Satellite based observations
The research was based on analysis of the data obtained from micro-satellites such as French DEMETER and Russian COSMOS-900, together with publicly available data from the Cluster (ESA) and THEMIS (NASA) missions. The main objective of the DEMETER satellite was to search for and characterise ionospheric perturbations that may be associated with seismic activity. Presently, DEMETER has been the only satellite which has the capability of surveying the Earth's electromagnetic environment in the ionosphere on a global scale to search for seismic related phenomena. The high-quality database created during the mission (which contains measurements from October 2004 to December 2010) allows us to perform the statistical analysis which is necessary to ascertain the link between the recorded perturbations and seismic activity.
In addition to DEMETER, data from the plasma density analyser onboard COSMOS-900 was used to provide further observations of the plasma environment.
The occurrence of plasma waves has also been investigated. This study was based on data obtained from the Cluster and THEMIS missions, which provide measurements of the electric and magnetic field fluctuations in the ULF frequency range.
In addition to satellite observations, the propagation characteristics of signals from powerful radio transmitters deployed in Europe, United States, Asia, and Australia have been analysed using data from a specialised VLF/LF (10-50kHz) network of receiving stations distributed in Russia (Petropavlovsk-Kamchatsky, Yuzhno-Sakhalinsk and Moscow), Europe and Japan. This network enabled the search for electromagnetic earthquake precursors in highly seismo-active regions such as the Far East (Sakhalin Island, Kurile Islands and Japan) and Southern Europe.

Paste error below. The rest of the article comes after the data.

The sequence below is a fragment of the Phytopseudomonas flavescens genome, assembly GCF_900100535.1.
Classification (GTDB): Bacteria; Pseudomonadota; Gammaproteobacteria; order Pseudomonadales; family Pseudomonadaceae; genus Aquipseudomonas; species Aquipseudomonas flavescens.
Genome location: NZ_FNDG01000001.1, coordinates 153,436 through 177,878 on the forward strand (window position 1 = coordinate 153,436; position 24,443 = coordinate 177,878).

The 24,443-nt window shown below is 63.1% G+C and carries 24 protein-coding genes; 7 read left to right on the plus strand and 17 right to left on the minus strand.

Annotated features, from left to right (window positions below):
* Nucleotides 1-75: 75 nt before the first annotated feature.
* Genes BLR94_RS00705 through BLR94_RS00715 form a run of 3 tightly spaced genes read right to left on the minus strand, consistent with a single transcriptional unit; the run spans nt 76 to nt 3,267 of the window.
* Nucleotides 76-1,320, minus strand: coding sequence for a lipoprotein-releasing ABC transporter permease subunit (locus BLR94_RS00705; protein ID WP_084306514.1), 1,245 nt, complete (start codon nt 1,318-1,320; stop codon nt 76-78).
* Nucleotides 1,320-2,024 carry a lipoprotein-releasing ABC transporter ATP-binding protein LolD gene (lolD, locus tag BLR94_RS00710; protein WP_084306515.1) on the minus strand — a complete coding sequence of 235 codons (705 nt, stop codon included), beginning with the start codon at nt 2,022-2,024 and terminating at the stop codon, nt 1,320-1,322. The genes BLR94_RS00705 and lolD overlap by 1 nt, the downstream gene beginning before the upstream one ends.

Seismic zones to be studied
Sakhalin Island and the Kurile Islands
Sakhalin Island and the Kurile Islands lie inside the Pacific seismic zone which is characterised by extremely strong seismic activity. The hypocenters of earthquakes that occur in the region of the Kurile Islands or in the Ohotskoe Sea are mainly localised in a seismofocal zone nearly 70km wide that runs under the continent at depths of up to 650km. This zone crops up near the deep Kurile trench, about 60-70km east of the Kuriles. Seismic activity reaches its maximal value in this region in which more than half of the earthquakes occur at depths of 30-50km. Usually one earthquake with magnitude M>8 and around 10 other events with M>7 are recorded each decade.
The hypocenters of strong earthquakes in the vicinity of Sakhalin Island are associated with the West-Sakhalin, Central Sakhalin, and East-Sakhalin faults or with their feathering faults. The seismic activity of the Sakhalin crust is more moderate, typically with one earthquake with M>6 and around 10 events with M>5 recorded on Sakhalin territory each decade.
The most destructive earthquakes to have occurred in this region during last 18 years are as follows:
- Shikotan (1994, Mw=8.3, h=40 km)
- Iturup (1995, Mw=7.9, h=50 km)
- Neftegorsk (1995, Ms=7.2, h=18 km)
- Uglegorsk (2000, Ms=7.2, h=18 km
- Nevelsk (2007, Mw=6.2, h=10 km)
The seismic activity of Southern Europe is much weaker. Earthquakes with M>6.5 occur very seldom. However, due to their shallow depth (hypocenters about 10km), their effects are much more widely felt. Europe has a rather high population density and so these earthquakes may result in extensive damage with many victims.